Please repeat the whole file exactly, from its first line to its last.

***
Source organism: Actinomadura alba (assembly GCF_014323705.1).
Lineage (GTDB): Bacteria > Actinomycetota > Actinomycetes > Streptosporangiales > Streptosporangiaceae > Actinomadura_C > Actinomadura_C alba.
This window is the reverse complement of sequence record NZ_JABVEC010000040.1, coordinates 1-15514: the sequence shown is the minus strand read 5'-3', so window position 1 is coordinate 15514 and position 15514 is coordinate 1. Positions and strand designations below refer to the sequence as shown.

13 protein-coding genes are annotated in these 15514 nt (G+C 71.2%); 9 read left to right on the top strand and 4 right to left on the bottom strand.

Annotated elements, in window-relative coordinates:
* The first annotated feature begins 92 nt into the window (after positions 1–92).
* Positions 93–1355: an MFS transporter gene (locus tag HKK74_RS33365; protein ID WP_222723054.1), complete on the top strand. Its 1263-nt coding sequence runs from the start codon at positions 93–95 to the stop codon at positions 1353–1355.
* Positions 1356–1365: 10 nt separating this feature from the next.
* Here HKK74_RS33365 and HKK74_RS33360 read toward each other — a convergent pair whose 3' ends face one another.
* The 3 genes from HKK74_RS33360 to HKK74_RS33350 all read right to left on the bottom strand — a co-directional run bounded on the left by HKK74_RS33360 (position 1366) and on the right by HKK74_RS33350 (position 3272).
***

Source organism: Actinomadura alba (assembly GCF_014323705.1).
Lineage (GTDB): Bacteria > Actinomycetota > Actinomycetes > Streptosporangiales > Streptosporangiaceae > Actinomadura_C > Actinomadura_C alba.
This window is the reverse complement of sequence record NZ_JABVEC010000040.1, coordinates 1-15514: the sequence shown is the minus strand read 5'-3', so window position 1 is coordinate 15514 and position 15514 is coordinate 1. Positions and strand designations below refer to the sequence as shown.

13 protein-coding genes are annotated in these 15514 nt (G+C 71.2%); 9 read left to right on the top strand and 4 right to left on the bottom strand.

Annotated elements, in window-relative coordinates:
* The first annotated feature begins 92 nt into the window (after positions 1–92).
* Positions 93–1355: an MFS transporter gene (locus tag HKK74_RS33365; protein ID WP_222723054.1), complete on the top strand. Its 1263-nt coding sequence runs from the start codon at positions 93–95 to the stop codon at positions 1353–1355.
* Positions 1356–1365: 10 nt separating this feature from the next.
* Here HKK74_RS33365 and HKK74_RS33360 read toward each other — a convergent pair whose 3' ends face one another.
* The 3 genes from HKK74_RS33360 to HKK74_RS33350 all read right to left on the bottom strand — a co-directional run bounded on the left by HKK74_RS33360 (position 1366) and on the right by HKK74_RS33350 (position 3272).